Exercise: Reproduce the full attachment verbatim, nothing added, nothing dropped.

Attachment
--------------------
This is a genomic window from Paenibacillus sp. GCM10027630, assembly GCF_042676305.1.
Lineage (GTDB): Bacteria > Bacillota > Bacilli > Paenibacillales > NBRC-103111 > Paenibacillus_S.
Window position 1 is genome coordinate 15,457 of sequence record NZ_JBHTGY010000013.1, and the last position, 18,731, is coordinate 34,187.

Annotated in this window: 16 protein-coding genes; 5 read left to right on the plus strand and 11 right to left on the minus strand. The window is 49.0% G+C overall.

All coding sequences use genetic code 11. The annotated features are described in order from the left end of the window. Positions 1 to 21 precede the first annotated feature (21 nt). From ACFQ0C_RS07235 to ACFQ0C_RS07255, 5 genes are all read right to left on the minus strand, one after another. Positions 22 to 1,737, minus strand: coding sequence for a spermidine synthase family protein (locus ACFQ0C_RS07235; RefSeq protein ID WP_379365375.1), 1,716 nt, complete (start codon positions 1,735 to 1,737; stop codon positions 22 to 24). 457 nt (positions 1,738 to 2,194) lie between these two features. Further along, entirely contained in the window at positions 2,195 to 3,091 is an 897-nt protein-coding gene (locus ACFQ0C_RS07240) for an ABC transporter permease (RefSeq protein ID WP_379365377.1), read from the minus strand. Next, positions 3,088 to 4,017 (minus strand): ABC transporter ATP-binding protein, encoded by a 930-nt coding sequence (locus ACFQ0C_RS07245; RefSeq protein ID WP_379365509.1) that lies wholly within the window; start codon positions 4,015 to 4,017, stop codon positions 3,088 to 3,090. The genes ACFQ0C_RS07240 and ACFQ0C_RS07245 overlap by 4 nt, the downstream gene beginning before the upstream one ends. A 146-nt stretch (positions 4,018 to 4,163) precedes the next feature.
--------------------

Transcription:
This is a genomic window from Paenibacillus sp. GCM10027630, assembly GCF_042676305.1.
Lineage (GTDB): Bacteria > Bacillota > Bacilli > Paenibacillales > NBRC-103111 > Paenibacillus_S.
Window position 1 is genome coordinate 15,457 of sequence record NZ_JBHTGY010000013.1, and the last position, 18,731, is coordinate 34,187.

Annotated in this window: 16 protein-coding genes; 5 read left to right on the plus strand and 11 right to left on the minus strand. The window is 49.0% G+C overall.

All coding sequences use genetic code 11. The annotated features are described in order from the left end of the window. Positions 1 to 21 precede the first annotated feature (21 nt). From ACFQ0C_RS07235 to ACFQ0C_RS07255, 5 genes are all read right to left on the minus strand, one after another. Positions 22 to 1,737, minus strand: coding sequence for a spermidine synthase family protein (locus ACFQ0C_RS07235; RefSeq protein ID WP_379365375.1), 1,716 nt, complete (start codon positions 1,735 to 1,737; stop codon positions 22 to 24). 457 nt (positions 1,738 to 2,194) lie between these two features. Further along, entirely contained in the window at positions 2,195 to 3,091 is an 897-nt protein-coding gene (locus ACFQ0C_RS07240) for an ABC transporter permease (RefSeq protein ID WP_379365377.1), read from the minus strand. Next, positions 3,088 to 4,017 (minus strand): ABC transporter ATP-binding protein, encoded by a 930-nt coding sequence (locus ACFQ0C_RS07245; RefSeq protein ID WP_379365509.1) that lies wholly within the window; start codon positions 4,015 to 4,017, stop codon positions 3,088 to 3,090. The genes ACFQ0C_RS07240 and ACFQ0C_RS07245 overlap by 4 nt, the downstream gene beginning before the upstream one ends. A 146-nt stretch (positions 4,018 to 4,163) precedes the next feature.